[Sidenote: 1471 / JULY 5]
Most worchepfull and my ryght specyall good modyr, as humbylly as I can, I recomand me on to yow, besechyng yow of your blyssyng. Please it yow to undyrstand that thys day I spake with Batcheler Water, whiche let me have undyrstandyng of your welfare, wherof I thank God with all my hert.
Also he leet me have knowlage that the Lord Scalys had grauntyd yow to be my good lord, wherof I am no thyng prowd, for he may do leest with the gret mastyr; but he wold depert ovyr the see, as hastyly as he may; and because he wenyth that I wold go with hym, as I had promyseyd evyr, and he had kept foorthe hys jornay at that tyme, thys is the cause that he wyll be my good lord and help to get my pardon. The Kyng is not best pleasyd with hym for that he desyerthe to depert, in so myche that the Kyng hathe seyd of hym, that wen evyr he hathe most to do, then the Lord Scalys wyll sonest axe leve to depert, and weenyth that it is most be cause of kowardyese. As for pardon, I can never get, withowght I schold paye to myche money for it, and I am not so purveyd. As for Herry Hallman, my brodyr wyll axe hym no sylver tyll ye be payeyd; therfor ye may send to hym and have it.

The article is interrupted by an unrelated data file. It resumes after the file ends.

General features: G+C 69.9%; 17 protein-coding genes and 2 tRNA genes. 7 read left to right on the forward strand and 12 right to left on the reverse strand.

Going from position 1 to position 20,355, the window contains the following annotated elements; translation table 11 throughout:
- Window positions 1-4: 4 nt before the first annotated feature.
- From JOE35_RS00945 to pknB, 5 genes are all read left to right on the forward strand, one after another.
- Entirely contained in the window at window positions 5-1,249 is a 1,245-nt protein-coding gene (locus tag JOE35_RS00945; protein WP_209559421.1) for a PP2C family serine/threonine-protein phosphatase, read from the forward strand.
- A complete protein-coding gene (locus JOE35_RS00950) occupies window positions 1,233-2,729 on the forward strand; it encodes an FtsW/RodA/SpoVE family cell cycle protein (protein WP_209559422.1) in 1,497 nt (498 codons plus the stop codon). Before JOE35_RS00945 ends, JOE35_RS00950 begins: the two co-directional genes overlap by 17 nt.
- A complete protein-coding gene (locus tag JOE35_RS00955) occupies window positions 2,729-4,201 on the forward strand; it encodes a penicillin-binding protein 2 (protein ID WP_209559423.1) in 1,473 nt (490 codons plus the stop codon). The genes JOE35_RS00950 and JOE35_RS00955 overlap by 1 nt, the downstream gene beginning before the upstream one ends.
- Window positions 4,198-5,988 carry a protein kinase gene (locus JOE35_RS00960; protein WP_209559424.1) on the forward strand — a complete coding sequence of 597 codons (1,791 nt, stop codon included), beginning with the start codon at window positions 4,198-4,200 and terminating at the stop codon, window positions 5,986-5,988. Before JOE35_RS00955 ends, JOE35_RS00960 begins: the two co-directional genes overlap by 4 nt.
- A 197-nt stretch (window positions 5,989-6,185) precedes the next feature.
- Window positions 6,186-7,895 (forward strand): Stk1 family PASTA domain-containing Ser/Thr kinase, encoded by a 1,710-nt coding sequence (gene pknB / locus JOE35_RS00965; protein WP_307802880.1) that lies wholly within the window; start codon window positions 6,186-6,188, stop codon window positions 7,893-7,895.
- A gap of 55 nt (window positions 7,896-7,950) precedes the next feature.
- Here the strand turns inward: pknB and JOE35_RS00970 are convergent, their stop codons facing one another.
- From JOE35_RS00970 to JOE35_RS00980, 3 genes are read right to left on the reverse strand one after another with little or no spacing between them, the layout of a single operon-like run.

Item, I am sory that ye have fadyrd my hors that was at Caster to be my Brodyr Edmundys, for I had leveer that they had hym style then owght ellys; wherfor thow they profyr hym yow from hense foorthe, let not my brodyr Edmund take hym, but let him sey whedyr they wyll let hym have hym or not, that I have promyseyd my brodyr Edmund a bettyr hors for hym, so that he wyll not cleyme the same for hys. As for tydyngs her be non but that the Scottys and Walyshe men be besy; what they meane I can not seye. My cosyn John Loveday can tell yow, and ther be eny odyr flyeyng talys, for he hathe walkyd in London, and so do not I. When I may I wyll come hom with Godys grace, whom I beseche to sende you your hertys desyeyr. Wretyn the v. daye of Julle.